Below this drawing you will observe that I have drawn the muscles of the body and their relation to the bones. I have also named the more important muscles and I suggest that you learn them thoroughly. Please remember that there is no such thing as EVENLY- BALANCED or DUMB-BELL form in either the arms or the legs. These shapes are ALWAYS on the BIAS as clearly shown by the OBLIQUE GUIDE LINES on the muscle chart. Study the length, junctures, and shapes of the muscles thoroughly as they are MOST IMPORTANT to you in humorous drawing if you wish to get your work out of the "slapstick" class. If you wish to become thoroughly proficient in your work you should be able to draw both of these charts from memory.

Now note the SIMPLIFIED GEOMETRIC CHARTS I have drawn on the right to help you create your comic figure action. Observe how closely they apply to the comic illustrative figures to their right. The first step is to draw the oval for the head (be sure to TILT it right) then draw in your neck lines, then the SLANT of the shoulders, after this draw in the CURVE OF THE TORSO ACTION. The next step is to draw in the elipse for the SHAPE AND SLANT of the pelvis, after this draw a single line to show the action of the arms and legs. By using the small circle you will get your arm and leg joints EVENLY and CORRECTLY placed. This is a very important lesson. Copy it many times and learn it thoroughly.


1. Name the longest bone in the human anatomy.

2. Does the curve of the muscle generally follow the curve of the bones?

3. Can you find parallel shapes in the arms and legs?

4. Is there one projection or two in the pelvic region from the front view?

5. Will a superficial knowledge of anatomy improve the work of a cartoonist?



It is an established fact that a well-proportioned female figure is the most beautiful form in art. It is true that it is difficult to find a near perfect model. She may have a beautifully shaped or even exotic type head and her legs and arms may be perfect rhythms of curves, but her breasts may be flat and sagging or her hips too large. An experienced artist can of course, eliminate these defects but it naturally follows that the better the model the better the results. A good model must also KNOW HOW TO POSE GRACEFULLY and KEEP HER POSE. Hogarth's famous "line of beauty" had its origination in the female nude. (this is technically a long curve and a reverse short curve)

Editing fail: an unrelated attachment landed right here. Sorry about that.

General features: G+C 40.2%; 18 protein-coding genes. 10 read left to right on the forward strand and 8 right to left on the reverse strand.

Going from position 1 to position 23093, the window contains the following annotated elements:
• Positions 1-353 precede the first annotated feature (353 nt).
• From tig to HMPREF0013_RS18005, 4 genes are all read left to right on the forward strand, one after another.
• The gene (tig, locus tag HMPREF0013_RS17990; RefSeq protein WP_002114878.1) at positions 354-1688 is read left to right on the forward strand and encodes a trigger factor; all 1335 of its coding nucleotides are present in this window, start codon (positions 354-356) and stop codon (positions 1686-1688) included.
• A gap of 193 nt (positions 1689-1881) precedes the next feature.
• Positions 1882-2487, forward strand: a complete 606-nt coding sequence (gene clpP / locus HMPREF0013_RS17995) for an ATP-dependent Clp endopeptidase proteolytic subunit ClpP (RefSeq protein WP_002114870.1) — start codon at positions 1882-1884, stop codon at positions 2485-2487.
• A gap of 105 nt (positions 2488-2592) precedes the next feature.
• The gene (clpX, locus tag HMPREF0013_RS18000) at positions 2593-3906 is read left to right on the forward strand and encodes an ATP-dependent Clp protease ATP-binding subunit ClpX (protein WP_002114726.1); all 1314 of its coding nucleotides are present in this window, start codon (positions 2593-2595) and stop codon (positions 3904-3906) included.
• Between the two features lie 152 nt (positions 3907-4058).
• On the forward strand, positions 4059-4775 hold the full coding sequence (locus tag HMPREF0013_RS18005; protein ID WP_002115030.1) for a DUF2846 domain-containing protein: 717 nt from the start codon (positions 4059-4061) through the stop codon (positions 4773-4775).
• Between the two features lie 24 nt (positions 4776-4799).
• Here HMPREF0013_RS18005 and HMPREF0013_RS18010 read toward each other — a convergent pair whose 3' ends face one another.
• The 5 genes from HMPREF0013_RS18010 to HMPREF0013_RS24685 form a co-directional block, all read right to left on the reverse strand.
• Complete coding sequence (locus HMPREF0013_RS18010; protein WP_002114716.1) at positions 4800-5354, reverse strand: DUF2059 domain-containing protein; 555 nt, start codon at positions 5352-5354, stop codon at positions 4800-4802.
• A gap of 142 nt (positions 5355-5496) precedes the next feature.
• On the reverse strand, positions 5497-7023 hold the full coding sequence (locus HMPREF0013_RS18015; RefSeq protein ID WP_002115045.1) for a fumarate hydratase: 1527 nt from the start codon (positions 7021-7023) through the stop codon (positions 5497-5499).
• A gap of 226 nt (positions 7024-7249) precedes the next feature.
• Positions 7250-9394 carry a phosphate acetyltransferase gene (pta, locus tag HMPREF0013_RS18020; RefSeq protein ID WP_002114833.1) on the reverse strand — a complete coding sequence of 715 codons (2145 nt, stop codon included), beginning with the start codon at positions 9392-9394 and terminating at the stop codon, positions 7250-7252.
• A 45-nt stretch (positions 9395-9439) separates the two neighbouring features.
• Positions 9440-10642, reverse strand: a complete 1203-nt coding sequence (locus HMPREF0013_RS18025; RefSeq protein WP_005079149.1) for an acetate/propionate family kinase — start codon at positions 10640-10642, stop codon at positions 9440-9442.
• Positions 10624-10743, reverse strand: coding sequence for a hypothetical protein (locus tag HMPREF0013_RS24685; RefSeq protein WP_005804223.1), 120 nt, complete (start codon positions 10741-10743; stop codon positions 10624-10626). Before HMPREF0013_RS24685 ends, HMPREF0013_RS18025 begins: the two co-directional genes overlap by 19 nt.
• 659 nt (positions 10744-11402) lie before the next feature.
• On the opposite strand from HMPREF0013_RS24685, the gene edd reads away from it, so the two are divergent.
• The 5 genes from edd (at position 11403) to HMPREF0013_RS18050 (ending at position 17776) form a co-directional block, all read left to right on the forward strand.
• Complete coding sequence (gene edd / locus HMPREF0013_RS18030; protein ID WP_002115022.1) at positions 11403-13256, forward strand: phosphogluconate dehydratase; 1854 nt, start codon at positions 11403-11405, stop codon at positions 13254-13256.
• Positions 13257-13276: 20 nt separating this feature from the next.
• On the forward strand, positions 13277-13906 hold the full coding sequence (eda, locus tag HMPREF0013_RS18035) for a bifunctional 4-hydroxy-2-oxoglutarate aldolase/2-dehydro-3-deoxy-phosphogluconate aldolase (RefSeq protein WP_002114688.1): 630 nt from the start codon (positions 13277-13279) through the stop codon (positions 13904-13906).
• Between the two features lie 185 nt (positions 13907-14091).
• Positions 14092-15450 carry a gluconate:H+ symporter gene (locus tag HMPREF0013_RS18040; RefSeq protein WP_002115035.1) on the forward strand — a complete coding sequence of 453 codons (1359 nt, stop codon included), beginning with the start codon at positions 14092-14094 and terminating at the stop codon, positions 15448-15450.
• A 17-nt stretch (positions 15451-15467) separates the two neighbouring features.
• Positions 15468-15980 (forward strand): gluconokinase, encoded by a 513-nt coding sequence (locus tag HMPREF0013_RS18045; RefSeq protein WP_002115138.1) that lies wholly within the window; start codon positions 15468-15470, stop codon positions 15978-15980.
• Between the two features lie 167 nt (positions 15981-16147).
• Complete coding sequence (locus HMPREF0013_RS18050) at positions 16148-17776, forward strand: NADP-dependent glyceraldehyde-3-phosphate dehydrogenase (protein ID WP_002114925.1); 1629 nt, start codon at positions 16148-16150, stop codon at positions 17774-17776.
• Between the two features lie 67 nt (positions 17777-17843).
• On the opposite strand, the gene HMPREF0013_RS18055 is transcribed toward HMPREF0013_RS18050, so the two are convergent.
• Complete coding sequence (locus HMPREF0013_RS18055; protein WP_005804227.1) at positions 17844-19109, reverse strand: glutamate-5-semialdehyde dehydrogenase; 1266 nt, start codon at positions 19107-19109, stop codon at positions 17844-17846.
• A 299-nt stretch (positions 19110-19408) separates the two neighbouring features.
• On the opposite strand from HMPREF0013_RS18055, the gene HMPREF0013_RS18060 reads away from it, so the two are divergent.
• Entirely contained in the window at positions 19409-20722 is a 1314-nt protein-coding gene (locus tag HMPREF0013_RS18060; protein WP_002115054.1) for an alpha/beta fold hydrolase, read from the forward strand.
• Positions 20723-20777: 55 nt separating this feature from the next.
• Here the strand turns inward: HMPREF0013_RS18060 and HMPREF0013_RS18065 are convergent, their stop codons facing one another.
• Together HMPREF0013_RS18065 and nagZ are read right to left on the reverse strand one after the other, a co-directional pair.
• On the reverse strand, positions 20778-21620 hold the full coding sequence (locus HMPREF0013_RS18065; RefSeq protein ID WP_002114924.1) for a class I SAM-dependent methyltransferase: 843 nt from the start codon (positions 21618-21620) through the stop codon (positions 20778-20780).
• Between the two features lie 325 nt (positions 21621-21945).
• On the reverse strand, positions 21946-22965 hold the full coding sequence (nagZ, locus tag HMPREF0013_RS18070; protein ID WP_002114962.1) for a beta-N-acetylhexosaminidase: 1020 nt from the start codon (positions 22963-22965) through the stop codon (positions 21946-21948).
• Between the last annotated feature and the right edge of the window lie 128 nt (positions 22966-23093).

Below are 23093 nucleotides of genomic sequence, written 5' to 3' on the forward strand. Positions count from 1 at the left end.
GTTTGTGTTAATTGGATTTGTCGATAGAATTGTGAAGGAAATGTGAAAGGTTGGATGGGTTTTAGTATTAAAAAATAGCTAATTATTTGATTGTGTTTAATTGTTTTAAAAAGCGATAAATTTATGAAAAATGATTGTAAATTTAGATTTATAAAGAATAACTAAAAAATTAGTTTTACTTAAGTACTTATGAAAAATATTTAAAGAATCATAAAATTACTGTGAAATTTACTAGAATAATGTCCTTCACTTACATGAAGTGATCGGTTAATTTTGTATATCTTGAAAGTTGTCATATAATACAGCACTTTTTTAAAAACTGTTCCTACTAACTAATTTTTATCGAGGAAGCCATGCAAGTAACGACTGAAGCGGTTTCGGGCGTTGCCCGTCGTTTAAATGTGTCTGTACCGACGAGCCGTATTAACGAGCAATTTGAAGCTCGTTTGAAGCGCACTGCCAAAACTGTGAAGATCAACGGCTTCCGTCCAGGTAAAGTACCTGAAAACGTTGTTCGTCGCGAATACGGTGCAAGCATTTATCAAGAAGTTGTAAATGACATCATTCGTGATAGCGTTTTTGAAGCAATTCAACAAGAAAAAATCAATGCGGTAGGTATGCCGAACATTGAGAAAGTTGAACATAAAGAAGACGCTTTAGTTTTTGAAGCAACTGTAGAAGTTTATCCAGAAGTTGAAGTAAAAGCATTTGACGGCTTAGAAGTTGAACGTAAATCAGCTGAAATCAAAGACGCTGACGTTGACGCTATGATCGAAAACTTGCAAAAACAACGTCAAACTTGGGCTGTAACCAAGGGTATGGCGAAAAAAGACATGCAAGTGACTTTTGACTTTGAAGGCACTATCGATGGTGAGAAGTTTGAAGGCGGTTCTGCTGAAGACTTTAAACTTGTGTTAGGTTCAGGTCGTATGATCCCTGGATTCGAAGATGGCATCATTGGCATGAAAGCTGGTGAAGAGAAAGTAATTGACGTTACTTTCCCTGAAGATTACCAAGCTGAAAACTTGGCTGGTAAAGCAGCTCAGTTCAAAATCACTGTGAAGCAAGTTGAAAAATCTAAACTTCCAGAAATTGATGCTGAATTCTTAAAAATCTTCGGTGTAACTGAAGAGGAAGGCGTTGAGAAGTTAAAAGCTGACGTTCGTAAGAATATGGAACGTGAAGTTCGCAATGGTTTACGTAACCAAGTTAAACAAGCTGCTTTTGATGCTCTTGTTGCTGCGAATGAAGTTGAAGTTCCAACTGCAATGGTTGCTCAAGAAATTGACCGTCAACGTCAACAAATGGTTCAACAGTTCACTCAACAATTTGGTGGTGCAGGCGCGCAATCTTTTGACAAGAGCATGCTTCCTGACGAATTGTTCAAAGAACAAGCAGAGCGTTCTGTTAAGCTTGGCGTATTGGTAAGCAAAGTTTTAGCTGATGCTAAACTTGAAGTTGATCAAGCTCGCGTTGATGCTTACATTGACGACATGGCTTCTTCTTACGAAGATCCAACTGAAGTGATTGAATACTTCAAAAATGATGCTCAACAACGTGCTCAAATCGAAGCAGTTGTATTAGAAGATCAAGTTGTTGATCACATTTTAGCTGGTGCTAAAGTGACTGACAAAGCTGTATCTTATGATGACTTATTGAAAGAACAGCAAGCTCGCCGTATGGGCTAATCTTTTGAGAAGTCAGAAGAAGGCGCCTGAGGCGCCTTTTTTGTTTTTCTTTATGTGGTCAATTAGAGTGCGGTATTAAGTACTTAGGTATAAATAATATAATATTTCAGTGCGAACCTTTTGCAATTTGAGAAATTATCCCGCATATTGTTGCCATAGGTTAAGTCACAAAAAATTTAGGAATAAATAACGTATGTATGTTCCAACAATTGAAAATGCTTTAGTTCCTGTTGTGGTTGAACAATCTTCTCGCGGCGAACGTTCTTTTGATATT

The majority of cartoonists even the professionals, cannot draw beautiful modern women. Naturally, the work of these cartoonists who have this gift is in much demand. If you can join a croecus or life class by all means do so and attend regularly. No matter how talented or well-known an artist may be he is always more or less a student.

Note in the opposite chart the directional line showing the curve of the torso on female figure at left of the plate. Observe also curving guideline keeping arms and hands at even length and balance. In as much as the weight of the figure is on the right, the right hip (or iliac crest and also great trocanter) is higher than the left. Note that the line of the breasts follow the shoulder line. Now apply this knowledge to the anatomical charts on the right and see how closely they follow the humorous illustrations. Your girls must be pretty, modern as to hairdress and figure, and above all FASHIONABLY DRESSED!